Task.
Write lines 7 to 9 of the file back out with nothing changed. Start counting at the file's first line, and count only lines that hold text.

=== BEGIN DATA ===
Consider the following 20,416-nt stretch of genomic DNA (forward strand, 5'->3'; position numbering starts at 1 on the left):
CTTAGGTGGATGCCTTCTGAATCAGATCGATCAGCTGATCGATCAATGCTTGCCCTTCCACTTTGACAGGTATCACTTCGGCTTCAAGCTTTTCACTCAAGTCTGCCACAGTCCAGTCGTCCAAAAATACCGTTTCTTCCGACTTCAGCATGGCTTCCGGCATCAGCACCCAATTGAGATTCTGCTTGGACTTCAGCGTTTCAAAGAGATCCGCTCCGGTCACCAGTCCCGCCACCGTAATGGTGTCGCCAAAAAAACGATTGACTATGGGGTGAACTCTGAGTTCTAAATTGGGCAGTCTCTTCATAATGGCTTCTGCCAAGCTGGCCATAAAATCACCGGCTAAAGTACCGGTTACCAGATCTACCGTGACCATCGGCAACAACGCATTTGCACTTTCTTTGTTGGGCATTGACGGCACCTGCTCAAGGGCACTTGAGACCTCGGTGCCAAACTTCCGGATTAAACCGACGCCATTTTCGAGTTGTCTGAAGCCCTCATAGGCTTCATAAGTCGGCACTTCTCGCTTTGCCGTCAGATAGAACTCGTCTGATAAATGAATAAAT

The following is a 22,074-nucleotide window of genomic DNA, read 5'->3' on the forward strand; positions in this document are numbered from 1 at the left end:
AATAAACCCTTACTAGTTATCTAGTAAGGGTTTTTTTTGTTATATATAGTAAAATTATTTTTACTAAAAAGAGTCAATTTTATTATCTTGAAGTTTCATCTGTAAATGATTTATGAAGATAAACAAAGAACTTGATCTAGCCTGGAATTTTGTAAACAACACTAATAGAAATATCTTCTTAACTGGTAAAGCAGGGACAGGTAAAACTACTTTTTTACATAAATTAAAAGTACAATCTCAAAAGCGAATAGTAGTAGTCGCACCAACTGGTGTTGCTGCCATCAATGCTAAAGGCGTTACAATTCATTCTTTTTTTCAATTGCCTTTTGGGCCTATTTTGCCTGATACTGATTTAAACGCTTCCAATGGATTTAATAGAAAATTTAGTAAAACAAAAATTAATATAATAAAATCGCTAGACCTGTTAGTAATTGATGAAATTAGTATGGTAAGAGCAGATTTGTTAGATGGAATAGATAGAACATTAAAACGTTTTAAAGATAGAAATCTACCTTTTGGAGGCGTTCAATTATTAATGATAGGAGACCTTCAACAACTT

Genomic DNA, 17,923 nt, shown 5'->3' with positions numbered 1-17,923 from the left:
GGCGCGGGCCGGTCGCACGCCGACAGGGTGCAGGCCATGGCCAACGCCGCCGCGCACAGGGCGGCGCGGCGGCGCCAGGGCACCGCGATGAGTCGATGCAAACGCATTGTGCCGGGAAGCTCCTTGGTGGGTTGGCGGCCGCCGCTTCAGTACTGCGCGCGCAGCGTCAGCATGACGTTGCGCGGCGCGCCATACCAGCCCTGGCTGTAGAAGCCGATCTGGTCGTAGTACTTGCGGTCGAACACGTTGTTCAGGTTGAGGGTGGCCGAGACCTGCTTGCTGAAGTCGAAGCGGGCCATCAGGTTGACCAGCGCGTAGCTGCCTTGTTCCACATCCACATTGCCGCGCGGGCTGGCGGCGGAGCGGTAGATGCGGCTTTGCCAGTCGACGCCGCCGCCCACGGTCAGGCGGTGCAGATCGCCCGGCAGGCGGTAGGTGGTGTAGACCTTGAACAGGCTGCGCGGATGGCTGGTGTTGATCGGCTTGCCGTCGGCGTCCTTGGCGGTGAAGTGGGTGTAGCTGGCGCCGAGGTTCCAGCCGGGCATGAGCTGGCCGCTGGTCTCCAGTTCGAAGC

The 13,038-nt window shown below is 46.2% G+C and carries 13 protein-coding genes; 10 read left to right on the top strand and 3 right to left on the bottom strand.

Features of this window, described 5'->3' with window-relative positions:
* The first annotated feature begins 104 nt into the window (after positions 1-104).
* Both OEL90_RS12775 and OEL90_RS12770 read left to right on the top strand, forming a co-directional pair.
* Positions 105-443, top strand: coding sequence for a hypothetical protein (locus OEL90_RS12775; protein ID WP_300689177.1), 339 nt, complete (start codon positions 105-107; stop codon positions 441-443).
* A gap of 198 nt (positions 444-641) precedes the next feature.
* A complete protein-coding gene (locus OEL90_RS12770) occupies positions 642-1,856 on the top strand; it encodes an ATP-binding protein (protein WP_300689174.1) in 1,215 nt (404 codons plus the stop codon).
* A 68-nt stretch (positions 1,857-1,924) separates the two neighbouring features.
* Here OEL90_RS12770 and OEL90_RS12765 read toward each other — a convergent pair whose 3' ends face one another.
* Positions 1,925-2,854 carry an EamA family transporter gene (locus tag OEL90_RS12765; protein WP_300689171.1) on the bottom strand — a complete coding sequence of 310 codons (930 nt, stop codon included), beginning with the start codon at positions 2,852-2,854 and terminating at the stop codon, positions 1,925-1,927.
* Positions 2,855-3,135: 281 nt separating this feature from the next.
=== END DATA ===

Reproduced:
The 13,038-nt window shown below is 46.2% G+C and carries 13 protein-coding genes; 10 read left to right on the top strand and 3 right to left on the bottom strand.

Features of this window, described 5'->3' with window-relative positions:
* The first annotated feature begins 104 nt into the window (after positions 1-104).